There are merits in giving
But demerits in just taking!
You’ve read the classic Tale of Two Cities by Charles Dickens, but have you heard of A Tale of Two Seas? I am referring to the Dead Sea & the Sea of Galilee . . . both of Biblical & contrasting significance & whereby we can learn a thing or two about life.
The source of this story is not known to me, but I have heard it a long time ago. It’s so worthwhile that I like to share it with you here:
As you probably recall, the Dead Sea is really a Lake, not a sea. It’s so high in salt content that human body can float easily. You can almost lie down and read a book! The salt in the Dead Sea is as high as 35% – almost 10 times the normal ocean water. And all that saltiness has meant that there is no life at all in the Dead Sea. No fish. No vegetation. No sea animals. Nothing lives in the Dead sea.
And hence the name: Dead Sea.
While the Dead Sea has remained etched in my memory, I don’t seem to recall learning about the Sea of Galilee in my school Geography lesson. So when I heard about the Sea of Galilee and the Dead Sea and the tale of the two seas – I was intrigued. Turns out that the Sea of Galilee is just north of the Dead Sea. Both the Sea of Galilee and the Dead Sea receive their water from river Jordan. And yet, they are very, very different.
Unlike the Dead Sea, the Sea of Galilee is pretty, resplendent with rich, colourful marine life. There are lots of plants. And lots of fish too. In fact, the sea of Galilee is home to over twenty different types of fishes.
Same region, same source of water, and yet while one sea is full of life, the other is dead. How come?
Here apparently is why. The River Jordan flows into the Sea of Galilee and then flows out. The water simply passes through the Sea of Galilee in and then out – and that keeps the Sea healthy and vibrant, teeming with marine life.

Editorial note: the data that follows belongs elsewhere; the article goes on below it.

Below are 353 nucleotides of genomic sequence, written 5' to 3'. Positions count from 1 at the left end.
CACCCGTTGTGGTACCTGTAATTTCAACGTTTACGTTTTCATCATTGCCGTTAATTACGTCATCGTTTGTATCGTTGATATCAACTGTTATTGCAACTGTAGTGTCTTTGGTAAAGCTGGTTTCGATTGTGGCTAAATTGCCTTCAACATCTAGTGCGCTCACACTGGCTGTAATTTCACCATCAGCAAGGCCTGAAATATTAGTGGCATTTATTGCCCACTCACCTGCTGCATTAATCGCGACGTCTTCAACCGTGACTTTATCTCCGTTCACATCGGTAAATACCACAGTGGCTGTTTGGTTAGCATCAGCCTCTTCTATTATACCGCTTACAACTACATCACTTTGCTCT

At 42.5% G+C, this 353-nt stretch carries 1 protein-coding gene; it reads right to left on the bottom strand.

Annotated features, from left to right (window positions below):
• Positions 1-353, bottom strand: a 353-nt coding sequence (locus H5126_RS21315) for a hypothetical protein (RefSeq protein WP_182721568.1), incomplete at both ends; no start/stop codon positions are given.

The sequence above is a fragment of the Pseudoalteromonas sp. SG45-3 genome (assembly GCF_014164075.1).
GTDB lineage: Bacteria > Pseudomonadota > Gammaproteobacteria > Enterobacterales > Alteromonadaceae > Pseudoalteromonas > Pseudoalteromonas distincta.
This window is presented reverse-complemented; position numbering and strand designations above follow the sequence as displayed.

But the Dead Sea is so far below the mean sea level, that it has no outlet. The water flows in from the river Jordan, but does not flow out. There are no outlet streams. It is estimated that over a million tons of water evaporate from the Dead Sea every day. Leaving it salty. Too full of minerals. And unfit for any marine life.
The Dead Sea takes water from the River Jordan, and holds it. It does not give. Result? No life at all.
Think about it.
Life is not just about getting. Its about giving. We all need to be a bit like the Sea of Galilee.
We are fortunate to get wealth, knowledge, love and respect. But if we don’t learn to give, we could all end up like the Dead Sea. The love and the respect, the wealth and the knowledge could all evaporate like the water in the Dead Sea.
If we get the Dead Sea mentality of merely taking in more water, more money, more everything the results can be disastrous. Good idea to make sure that in the sea of your own life, you have outlets. Many outlets. For love and wealth – and everything else that you get in your life. Make sure you don’t just get, you give too. Open the taps. And you’ll open the floodgates to happiness.
Make that a habit. To share. To give.
And experience life.
2 thoughts on “A Tale of Two Seas”
Thanks for such an enlightening post! God Bless.
I totally agree with you Paul.
In life, whatever we keep to ourselves will perish with us when we die. But whatever is given and shared will multiply. Imagine if to those whom we shared in turns share with others, what was may be little will be multiplied, right? My last note is: share that which is good though.